Heavy Airstrikes Force CARE Partners to Halt Aid Distribution in Eastern Ghouta

Heavy Airstrikes Force CARE Partners to Halt Aid Distribution in Eastern Ghouta

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AMMAN, Jordan (Feb. 20, 2018) — Global humanitarian organization CARE announced today that heavy bombing near Damascus has forced its Syrian humanitarian partners to halt the delivery of lifesaving aid to thousands of people in besieged eastern Ghouta. The bombing has pushed civilians, including aid workers, into underground shelters.

“The situation in eastern Ghouta is more critical than ever. Despite their resilience for years, people are giving up hope for survival. Unlike previous airstrikes, destruction has reached every area this time. There is no place for people to go — no shelter, no safety,” said Hanaa*, who works in eastern Ghouta with a local organization supported by CARE.

A staff member from another Syrian organization active in the area stated that the situation was the worst since the beginning of the siege. “Shelling and airstrikes are targeting heavily populated areas. All vital buildings are under attack, including bakeries, markets, medical facilities and other civilian infrastructures,” said Saleh*, who works for the organization.

A third organization reported that a medical worker had lost his life in an airstrike that hit the hospital the organization operates in the area.

More than 100 civilians, including children, were reportedly killed in air raids, rocket strikes and shelling on Monday, in what was the heaviest one-day death toll in eastern Ghouta. On Tuesday, the toll had risen to nearly 200, according to media reports. The area, home to nearly 400,000 people who have been besieged by government forces since 2012, has recently seen a surge in deadly airstrikes, and a tightening of the siege. Schools have been closed for two months now.

“The extreme escalation in violence has made it impossible for humanitarian agencies to reach the hundreds of thousands of vulnerable civilians trapped in eastern Ghouta. Civilians are deprived of food and medicine and are facing hunger and death. If a ceasefire is not reached now, we will be facing a humanitarian catastrophe,” said Wouter Schaap, CARE’s country director for Syria.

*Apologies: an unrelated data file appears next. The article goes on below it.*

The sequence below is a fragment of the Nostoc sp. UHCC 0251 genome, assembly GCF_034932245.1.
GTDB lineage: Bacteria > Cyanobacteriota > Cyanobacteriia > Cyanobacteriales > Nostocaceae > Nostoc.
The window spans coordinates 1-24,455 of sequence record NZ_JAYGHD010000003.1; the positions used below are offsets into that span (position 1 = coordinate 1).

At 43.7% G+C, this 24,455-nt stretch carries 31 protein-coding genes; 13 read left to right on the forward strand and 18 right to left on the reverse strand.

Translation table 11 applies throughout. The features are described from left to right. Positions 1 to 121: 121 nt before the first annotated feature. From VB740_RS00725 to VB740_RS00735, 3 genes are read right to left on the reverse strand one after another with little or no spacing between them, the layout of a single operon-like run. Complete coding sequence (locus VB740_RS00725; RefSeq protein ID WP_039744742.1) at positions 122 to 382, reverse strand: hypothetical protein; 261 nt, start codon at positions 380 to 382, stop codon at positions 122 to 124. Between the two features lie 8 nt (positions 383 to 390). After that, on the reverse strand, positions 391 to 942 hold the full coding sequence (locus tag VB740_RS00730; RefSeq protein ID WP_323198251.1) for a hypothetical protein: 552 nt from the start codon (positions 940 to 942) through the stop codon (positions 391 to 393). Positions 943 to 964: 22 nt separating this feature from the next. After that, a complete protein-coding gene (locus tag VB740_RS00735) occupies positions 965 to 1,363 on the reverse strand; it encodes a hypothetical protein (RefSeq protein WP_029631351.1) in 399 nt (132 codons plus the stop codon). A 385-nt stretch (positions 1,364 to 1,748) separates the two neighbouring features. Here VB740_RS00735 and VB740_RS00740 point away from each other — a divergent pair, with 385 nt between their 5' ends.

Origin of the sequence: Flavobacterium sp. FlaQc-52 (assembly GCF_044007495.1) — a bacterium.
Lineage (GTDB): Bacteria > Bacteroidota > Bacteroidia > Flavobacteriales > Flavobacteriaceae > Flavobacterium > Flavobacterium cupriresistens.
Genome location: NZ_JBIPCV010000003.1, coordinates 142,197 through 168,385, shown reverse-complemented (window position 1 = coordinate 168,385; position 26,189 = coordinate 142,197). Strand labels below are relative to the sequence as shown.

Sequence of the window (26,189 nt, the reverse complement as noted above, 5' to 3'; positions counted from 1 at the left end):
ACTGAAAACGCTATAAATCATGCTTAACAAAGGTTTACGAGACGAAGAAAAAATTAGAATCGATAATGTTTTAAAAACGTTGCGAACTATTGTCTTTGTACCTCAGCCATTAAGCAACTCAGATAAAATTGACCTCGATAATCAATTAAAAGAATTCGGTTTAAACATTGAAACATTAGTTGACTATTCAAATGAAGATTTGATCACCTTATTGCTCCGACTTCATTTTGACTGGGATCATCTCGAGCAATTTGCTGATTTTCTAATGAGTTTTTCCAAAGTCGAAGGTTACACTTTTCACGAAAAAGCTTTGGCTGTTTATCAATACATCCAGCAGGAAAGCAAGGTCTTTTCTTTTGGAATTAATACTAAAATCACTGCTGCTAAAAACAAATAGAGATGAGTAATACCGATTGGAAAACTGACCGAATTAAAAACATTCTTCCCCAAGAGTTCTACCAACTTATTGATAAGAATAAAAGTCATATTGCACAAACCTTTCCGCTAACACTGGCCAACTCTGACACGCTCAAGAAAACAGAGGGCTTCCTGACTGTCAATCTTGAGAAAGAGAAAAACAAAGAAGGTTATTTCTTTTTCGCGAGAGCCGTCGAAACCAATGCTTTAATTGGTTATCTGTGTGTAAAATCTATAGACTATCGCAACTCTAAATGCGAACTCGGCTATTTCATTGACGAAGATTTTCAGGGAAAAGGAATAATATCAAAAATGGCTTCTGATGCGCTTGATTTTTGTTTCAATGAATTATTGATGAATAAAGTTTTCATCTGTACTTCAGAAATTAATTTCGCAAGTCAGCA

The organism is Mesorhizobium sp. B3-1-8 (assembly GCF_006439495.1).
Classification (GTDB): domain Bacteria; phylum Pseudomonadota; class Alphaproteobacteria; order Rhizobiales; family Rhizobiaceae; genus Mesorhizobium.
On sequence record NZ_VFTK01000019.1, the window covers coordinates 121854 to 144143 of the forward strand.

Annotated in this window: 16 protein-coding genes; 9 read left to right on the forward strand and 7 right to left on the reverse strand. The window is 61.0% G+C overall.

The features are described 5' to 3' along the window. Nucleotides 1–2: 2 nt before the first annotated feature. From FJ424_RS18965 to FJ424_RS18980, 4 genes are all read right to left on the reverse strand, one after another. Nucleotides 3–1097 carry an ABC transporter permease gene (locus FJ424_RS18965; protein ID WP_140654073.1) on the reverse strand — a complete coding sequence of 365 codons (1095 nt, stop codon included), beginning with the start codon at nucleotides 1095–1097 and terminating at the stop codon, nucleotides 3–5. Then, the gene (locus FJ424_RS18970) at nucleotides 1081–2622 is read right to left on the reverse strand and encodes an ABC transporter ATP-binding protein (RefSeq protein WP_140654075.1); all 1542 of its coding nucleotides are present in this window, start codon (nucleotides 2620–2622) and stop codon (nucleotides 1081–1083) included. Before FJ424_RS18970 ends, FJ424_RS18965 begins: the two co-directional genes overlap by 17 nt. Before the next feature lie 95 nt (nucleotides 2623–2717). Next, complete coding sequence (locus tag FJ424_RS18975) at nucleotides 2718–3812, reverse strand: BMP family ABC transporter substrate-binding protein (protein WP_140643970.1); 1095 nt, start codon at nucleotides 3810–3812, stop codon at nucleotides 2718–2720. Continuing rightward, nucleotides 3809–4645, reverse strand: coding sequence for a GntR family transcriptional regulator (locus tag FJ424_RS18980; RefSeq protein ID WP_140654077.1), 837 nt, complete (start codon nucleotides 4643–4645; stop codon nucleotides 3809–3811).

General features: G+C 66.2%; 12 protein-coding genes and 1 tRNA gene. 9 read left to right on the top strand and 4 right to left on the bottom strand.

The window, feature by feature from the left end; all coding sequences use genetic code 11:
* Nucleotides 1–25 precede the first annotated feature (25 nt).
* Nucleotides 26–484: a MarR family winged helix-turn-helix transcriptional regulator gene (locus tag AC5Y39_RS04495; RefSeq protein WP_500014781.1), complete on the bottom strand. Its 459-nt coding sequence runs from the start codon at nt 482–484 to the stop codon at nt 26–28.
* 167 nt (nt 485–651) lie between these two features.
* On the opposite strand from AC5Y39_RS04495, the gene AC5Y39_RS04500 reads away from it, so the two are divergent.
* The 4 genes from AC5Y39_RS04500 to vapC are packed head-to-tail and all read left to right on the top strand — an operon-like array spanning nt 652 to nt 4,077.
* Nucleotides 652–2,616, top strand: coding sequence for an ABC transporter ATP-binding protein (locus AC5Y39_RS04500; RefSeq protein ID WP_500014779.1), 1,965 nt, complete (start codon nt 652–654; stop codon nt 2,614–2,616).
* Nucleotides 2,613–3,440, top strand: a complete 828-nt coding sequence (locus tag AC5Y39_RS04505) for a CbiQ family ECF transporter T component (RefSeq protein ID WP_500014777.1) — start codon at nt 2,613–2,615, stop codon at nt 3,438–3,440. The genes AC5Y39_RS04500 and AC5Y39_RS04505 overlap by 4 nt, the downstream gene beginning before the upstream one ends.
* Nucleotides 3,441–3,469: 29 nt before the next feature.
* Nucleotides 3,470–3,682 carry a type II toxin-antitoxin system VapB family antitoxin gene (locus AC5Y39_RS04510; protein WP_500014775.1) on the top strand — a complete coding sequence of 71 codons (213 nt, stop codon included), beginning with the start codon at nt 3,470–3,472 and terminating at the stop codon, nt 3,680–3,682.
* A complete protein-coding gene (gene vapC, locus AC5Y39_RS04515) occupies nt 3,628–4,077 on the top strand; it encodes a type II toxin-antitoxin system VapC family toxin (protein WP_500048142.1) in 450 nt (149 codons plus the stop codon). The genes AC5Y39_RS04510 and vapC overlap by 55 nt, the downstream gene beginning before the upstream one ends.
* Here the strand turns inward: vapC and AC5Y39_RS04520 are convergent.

CARE and the its partners in Syria call for an immediate ceasefire and echo the United Nations’ call for a 30-day humanitarian truce and for lifting the siege so that humanitarian agencies can deliver critical aid to hundreds of thousands of people and evacuate civilians in need of urgent medical care.

*Names have been changed to protect the identity of individuals.


About CARE       

Founded in 1945 with the creation of the CARE Package®, CARE is a leading humanitarian organization fighting global poverty. CARE places special focus on working alongside women and girls because, equipped with the proper resources, they have the power to lift whole families and entire communities out of poverty. That’s why women and girls are at the heart of CARE’s community-based efforts to improve education and health, create economic opportunity, respond to emergencies and confront hunger. Last year CARE worked in 93 countries and reached 65 million people around the world. Learn more at care.org.

Media Contacts

Nicole Harris, nharris@care.org, 404-735-0871


Fighting in Syria has already driven millions of Syrians from their homes and from their country, like this child who fled Syria for Lebanon. Recent airstrikes near Damascus have forced CARE partners to suspend delivery of lifesaving aid to thousands of Syrian clinging to survival.